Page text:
Further space exploration and innovations in aviation brought more items to the collection, far too many to be housed in one exhibit facility. Established by legislation in 1993 under former president Clinton, the Steven F. Udvar-Hazy Center opened near the Dulles Airport on December 15, 2003 as an annex to the NASM. Named after its largest donor, construction of the facility was made possible by a $65 million gift from this Hungarian immigrant and co-founder of the International Lease Finance Corporation, world’s largest lessor of aircraft. Over a million people visit the facility each year where an estimated 100 aircraft and 122 space items of interest are on display in the McDonnell Space Hangar and on three levels in the Boeing Aviation Hangar. Visitors can trace aviation history through the exhibit stations of Korea and Vietnam, the Cold War, World War II, and present day technology. Boeing Aviation displays include the Enola Gay Super Fortress, Lockheed SR-71 Blackbird, and the deHavilland Chipmunk acrobatic plane. Other historical aircraft include the Piper Cub J-3, the Concorde, Northrop Black Widow, and the Goodyear blimp, Pilgrim. Display stations in the Space Hangar exhibit rockets and missiles, human space flight, and science in space, with featured attractions including the Gemini VII space capsule, Explorer and Pioneer satellites, a Redstone rocket, and the Mobile Quarantine Unit used on the return of the Apollo 11 crew.

A special year-long exhibit at the Udvar-Hazy Center highlights Pan Am’s opening of Pacific routes, the pioneers, and the Japanese-American stewardesses of the Jet Age, with memorabilia from the recently closed Airborne Dreams exhibit in Hawaii. In addition, volunteers from the NASM operate the Donald D. Engen observation tower at the Center, where visitors can view airplane departures and arrivals at Washington Dulles International Airport. The tower is accessible by elevator, with entrance on the ground floor adjacent to the IMAX Theater. Major improvements and an additional wing are being planned to accommodate the increased attendance and growth of the collections in the Center. Phase Two will include a Restoration Hangar, a 30,000 square foot Archives facility, housing two million photographs and 20,000 film and video titles, a Collection Processing and Storage Unit, and the Emil Buehler Conservation Laboratory.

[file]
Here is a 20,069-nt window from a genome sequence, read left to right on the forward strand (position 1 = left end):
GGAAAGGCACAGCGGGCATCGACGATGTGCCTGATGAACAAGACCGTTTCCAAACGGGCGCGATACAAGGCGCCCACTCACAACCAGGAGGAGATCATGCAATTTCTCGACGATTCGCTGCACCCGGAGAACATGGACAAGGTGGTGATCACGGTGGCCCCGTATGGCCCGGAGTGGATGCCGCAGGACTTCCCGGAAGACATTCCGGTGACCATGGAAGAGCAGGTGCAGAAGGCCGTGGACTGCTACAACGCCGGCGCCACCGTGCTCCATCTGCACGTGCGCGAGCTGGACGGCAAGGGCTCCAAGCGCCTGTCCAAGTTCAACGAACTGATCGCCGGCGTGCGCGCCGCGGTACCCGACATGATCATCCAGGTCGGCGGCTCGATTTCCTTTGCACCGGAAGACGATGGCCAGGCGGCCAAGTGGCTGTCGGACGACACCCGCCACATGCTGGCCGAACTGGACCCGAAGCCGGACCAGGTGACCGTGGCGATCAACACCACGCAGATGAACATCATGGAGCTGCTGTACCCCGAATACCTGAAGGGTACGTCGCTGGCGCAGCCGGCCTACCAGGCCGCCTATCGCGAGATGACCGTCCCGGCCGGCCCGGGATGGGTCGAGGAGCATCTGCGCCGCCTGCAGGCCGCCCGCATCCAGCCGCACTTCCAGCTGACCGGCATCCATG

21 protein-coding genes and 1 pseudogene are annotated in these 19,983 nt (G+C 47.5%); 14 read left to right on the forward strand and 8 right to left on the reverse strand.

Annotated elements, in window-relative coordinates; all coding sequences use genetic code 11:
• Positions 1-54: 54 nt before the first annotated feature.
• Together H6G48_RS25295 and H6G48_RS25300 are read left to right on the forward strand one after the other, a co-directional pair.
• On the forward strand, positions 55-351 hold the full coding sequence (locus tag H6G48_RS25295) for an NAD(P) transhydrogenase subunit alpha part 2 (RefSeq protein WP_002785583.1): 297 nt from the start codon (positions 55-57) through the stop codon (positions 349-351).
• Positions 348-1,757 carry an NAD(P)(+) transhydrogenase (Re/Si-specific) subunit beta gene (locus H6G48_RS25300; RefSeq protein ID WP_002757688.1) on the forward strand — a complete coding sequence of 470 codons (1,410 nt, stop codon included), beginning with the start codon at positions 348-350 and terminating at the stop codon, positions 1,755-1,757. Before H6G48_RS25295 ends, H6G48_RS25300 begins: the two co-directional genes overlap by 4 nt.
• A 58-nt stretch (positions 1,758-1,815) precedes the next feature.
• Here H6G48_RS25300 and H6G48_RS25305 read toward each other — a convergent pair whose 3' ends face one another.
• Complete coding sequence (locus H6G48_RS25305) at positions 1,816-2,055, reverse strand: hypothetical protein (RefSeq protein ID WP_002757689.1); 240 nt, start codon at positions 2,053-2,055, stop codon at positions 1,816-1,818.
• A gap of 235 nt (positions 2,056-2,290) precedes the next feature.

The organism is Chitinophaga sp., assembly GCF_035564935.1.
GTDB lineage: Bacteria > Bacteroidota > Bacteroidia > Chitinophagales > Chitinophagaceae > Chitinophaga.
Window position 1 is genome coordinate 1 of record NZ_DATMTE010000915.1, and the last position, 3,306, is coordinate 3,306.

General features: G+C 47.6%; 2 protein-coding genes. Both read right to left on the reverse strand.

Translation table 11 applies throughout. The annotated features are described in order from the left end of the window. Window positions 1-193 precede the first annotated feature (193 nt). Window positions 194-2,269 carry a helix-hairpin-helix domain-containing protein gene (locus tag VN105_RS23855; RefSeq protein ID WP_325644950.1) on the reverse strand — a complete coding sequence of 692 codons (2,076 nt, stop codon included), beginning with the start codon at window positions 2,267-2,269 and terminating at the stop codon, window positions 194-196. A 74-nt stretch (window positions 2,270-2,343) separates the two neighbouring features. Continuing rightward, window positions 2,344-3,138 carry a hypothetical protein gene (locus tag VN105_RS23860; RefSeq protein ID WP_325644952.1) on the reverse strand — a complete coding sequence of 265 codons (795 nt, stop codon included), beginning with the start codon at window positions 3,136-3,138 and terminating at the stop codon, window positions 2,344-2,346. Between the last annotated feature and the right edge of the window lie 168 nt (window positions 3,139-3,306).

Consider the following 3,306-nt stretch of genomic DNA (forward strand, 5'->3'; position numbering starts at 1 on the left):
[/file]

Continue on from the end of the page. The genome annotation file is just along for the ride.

Space and aviation films are scheduled year round at both IMAX theaters, with the calendar for 2007 including Harry Potter and the Order of the Phoenix, Magnificent Desolation at the Hazy Center, and Space Station 3D at the National Mall. Cosmic Collision, the Stars Tonight, and Infinity Express are offered daily at various show times in the Einstein Planetarium. Tickets can be purchased online.

Hours: Daily (except December 25), 10 a.m. to 5:30 p.m., National Mall Building, Independence Ave & 4th Street, and the Steven F. Udvar-Hazy Center, 14390 Air and Space Museum, Chantilly, Virginia. Admission: Free.
Smithsonian Info: 202-633-1000, Monday through Saturday, 9 a.m. to 4 p.m.
Tours: Docent guided, daily at 10:30 and 1 p.m., both locations. Group reservations: 202-633-2563
Parking: public lots nearby (none at museum), $12.00 public parking at the Hazy Center, annual parking passes available.
Handicap accessible. Museum stores and concessions at both locations.